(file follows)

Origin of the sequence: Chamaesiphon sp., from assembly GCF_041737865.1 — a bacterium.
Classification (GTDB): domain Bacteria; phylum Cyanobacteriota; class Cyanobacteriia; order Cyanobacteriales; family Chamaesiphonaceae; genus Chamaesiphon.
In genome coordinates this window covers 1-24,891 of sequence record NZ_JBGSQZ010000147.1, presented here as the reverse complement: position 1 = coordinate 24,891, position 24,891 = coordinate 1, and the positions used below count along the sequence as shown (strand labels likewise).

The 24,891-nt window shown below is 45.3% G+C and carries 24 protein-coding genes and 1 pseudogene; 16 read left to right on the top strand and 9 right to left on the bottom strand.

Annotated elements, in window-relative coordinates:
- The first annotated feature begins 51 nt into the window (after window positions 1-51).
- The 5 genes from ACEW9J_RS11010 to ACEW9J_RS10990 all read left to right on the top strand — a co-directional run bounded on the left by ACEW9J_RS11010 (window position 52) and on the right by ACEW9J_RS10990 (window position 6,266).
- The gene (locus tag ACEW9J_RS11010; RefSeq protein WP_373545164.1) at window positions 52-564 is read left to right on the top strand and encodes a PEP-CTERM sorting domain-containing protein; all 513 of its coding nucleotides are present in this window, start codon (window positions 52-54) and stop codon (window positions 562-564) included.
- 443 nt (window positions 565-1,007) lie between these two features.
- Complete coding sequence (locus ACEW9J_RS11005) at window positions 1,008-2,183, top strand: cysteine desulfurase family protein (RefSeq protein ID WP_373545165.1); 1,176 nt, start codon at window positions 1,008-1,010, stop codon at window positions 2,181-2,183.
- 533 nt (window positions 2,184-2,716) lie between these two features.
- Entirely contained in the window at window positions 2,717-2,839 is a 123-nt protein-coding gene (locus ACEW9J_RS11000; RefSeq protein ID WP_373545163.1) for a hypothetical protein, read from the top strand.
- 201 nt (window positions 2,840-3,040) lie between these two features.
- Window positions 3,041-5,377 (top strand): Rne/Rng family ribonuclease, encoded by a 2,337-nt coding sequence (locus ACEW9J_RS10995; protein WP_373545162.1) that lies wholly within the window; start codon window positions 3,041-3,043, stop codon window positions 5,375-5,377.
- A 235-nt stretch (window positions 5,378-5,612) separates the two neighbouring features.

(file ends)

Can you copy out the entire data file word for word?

Origin of the sequence: Chamaesiphon sp., from assembly GCF_041737865.1 — a bacterium.
Classification (GTDB): domain Bacteria; phylum Cyanobacteriota; class Cyanobacteriia; order Cyanobacteriales; family Chamaesiphonaceae; genus Chamaesiphon.
In genome coordinates this window covers 1-24,891 of sequence record NZ_JBGSQZ010000147.1, presented here as the reverse complement: position 1 = coordinate 24,891, position 24,891 = coordinate 1, and the positions used below count along the sequence as shown (strand labels likewise).

The 24,891-nt window shown below is 45.3% G+C and carries 24 protein-coding genes and 1 pseudogene; 16 read left to right on the top strand and 9 right to left on the bottom strand.

Annotated elements, in window-relative coordinates:
- The first annotated feature begins 51 nt into the window (after window positions 1-51).
- The 5 genes from ACEW9J_RS11010 to ACEW9J_RS10990 all read left to right on the top strand — a co-directional run bounded on the left by ACEW9J_RS11010 (window position 52) and on the right by ACEW9J_RS10990 (window position 6,266).
- The gene (locus tag ACEW9J_RS11010; RefSeq protein WP_373545164.1) at window positions 52-564 is read left to right on the top strand and encodes a PEP-CTERM sorting domain-containing protein; all 513 of its coding nucleotides are present in this window, start codon (window positions 52-54) and stop codon (window positions 562-564) included.
- 443 nt (window positions 565-1,007) lie between these two features.
- Complete coding sequence (locus ACEW9J_RS11005) at window positions 1,008-2,183, top strand: cysteine desulfurase family protein (RefSeq protein ID WP_373545165.1); 1,176 nt, start codon at window positions 1,008-1,010, stop codon at window positions 2,181-2,183.
- 533 nt (window positions 2,184-2,716) lie between these two features.
- Entirely contained in the window at window positions 2,717-2,839 is a 123-nt protein-coding gene (locus ACEW9J_RS11000; RefSeq protein ID WP_373545163.1) for a hypothetical protein, read from the top strand.
- 201 nt (window positions 2,840-3,040) lie between these two features.
- Window positions 3,041-5,377 (top strand): Rne/Rng family ribonuclease, encoded by a 2,337-nt coding sequence (locus ACEW9J_RS10995; protein WP_373545162.1) that lies wholly within the window; start codon window positions 3,041-3,043, stop codon window positions 5,375-5,377.
- A 235-nt stretch (window positions 5,378-5,612) separates the two neighbouring features.